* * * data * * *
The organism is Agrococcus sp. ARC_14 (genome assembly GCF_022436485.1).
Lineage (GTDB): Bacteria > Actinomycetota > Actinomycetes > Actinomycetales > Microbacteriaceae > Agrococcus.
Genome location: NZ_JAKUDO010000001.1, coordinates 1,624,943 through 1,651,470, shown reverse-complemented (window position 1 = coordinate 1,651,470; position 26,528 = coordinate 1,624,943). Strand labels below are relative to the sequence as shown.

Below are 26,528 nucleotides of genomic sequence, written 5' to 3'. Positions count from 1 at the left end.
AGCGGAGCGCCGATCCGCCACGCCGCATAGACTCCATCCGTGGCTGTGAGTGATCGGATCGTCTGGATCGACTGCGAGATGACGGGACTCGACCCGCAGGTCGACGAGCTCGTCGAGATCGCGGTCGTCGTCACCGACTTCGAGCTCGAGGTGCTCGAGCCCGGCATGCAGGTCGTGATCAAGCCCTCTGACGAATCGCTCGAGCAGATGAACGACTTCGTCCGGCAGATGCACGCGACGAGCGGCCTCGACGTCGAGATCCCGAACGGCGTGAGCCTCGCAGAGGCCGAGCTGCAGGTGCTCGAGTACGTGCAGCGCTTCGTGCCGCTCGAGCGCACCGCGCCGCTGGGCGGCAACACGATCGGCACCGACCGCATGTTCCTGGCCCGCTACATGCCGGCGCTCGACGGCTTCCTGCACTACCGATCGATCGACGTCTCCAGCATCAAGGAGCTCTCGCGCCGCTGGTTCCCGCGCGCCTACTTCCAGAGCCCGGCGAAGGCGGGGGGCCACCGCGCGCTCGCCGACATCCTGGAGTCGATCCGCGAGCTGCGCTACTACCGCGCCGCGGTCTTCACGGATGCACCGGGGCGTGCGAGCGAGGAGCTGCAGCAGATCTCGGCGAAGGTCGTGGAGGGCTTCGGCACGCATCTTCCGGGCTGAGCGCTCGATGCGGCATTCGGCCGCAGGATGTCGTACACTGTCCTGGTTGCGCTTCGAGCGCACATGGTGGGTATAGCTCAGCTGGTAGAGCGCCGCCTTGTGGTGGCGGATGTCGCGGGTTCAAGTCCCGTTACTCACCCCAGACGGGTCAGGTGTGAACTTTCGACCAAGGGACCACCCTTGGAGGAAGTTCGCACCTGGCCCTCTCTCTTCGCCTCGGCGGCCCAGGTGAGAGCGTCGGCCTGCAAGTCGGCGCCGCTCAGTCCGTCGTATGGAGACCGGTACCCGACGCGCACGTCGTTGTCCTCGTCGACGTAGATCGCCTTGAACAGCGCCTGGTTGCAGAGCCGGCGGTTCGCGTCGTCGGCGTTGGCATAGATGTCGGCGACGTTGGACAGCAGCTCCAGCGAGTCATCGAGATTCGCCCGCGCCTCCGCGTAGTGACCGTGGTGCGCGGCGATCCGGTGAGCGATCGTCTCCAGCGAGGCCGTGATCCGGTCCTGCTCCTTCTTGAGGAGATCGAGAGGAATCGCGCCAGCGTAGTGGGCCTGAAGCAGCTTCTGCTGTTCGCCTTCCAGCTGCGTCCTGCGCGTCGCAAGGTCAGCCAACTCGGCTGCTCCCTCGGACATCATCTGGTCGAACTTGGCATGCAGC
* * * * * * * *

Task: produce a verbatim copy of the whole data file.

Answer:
The organism is Agrococcus sp. ARC_14 (genome assembly GCF_022436485.1).
Lineage (GTDB): Bacteria > Actinomycetota > Actinomycetes > Actinomycetales > Microbacteriaceae > Agrococcus.
Genome location: NZ_JAKUDO010000001.1, coordinates 1,624,943 through 1,651,470, shown reverse-complemented (window position 1 = coordinate 1,651,470; position 26,528 = coordinate 1,624,943). Strand labels below are relative to the sequence as shown.

Below are 26,528 nucleotides of genomic sequence, written 5' to 3'. Positions count from 1 at the left end.
AGCGGAGCGCCGATCCGCCACGCCGCATAGACTCCATCCGTGGCTGTGAGTGATCGGATCGTCTGGATCGACTGCGAGATGACGGGACTCGACCCGCAGGTCGACGAGCTCGTCGAGATCGCGGTCGTCGTCACCGACTTCGAGCTCGAGGTGCTCGAGCCCGGCATGCAGGTCGTGATCAAGCCCTCTGACGAATCGCTCGAGCAGATGAACGACTTCGTCCGGCAGATGCACGCGACGAGCGGCCTCGACGTCGAGATCCCGAACGGCGTGAGCCTCGCAGAGGCCGAGCTGCAGGTGCTCGAGTACGTGCAGCGCTTCGTGCCGCTCGAGCGCACCGCGCCGCTGGGCGGCAACACGATCGGCACCGACCGCATGTTCCTGGCCCGCTACATGCCGGCGCTCGACGGCTTCCTGCACTACCGATCGATCGACGTCTCCAGCATCAAGGAGCTCTCGCGCCGCTGGTTCCCGCGCGCCTACTTCCAGAGCCCGGCGAAGGCGGGGGGCCACCGCGCGCTCGCCGACATCCTGGAGTCGATCCGCGAGCTGCGCTACTACCGCGCCGCGGTCTTCACGGATGCACCGGGGCGTGCGAGCGAGGAGCTGCAGCAGATCTCGGCGAAGGTCGTGGAGGGCTTCGGCACGCATCTTCCGGGCTGAGCGCTCGATGCGGCATTCGGCCGCAGGATGTCGTACACTGTCCTGGTTGCGCTTCGAGCGCACATGGTGGGTATAGCTCAGCTGGTAGAGCGCCGCCTTGTGGTGGCGGATGTCGCGGGTTCAAGTCCCGTTACTCACCCCAGACGGGTCAGGTGTGAACTTTCGACCAAGGGACCACCCTTGGAGGAAGTTCGCACCTGGCCCTCTCTCTTCGCCTCGGCGGCCCAGGTGAGAGCGTCGGCCTGCAAGTCGGCGCCGCTCAGTCCGTCGTATGGAGACCGGTACCCGACGCGCACGTCGTTGTCCTCGTCGACGTAGATCGCCTTGAACAGCGCCTGGTTGCAGAGCCGGCGGTTCGCGTCGTCGGCGTTGGCATAGATGTCGGCGACGTTGGACAGCAGCTCCAGCGAGTCATCGAGATTCGCCCGCGCCTCCGCGTAGTGACCGTGGTGCGCGGCGATCCGGTGAGCGATCGTCTCCAGCGAGGCCGTGATCCGGTCCTGCTCCTTCTTGAGGAGATCGAGAGGAATCGCGCCAGCGTAGTGGGCCTGAAGCAGCTTCTGCTGTTCGCCTTCCAGCTGCGTCCTGCGCGTCGCAAGGTCAGCCAACTCGGCTGCTCCCTCGGACATCATCTGGTCGAACTTGGCATGCAGC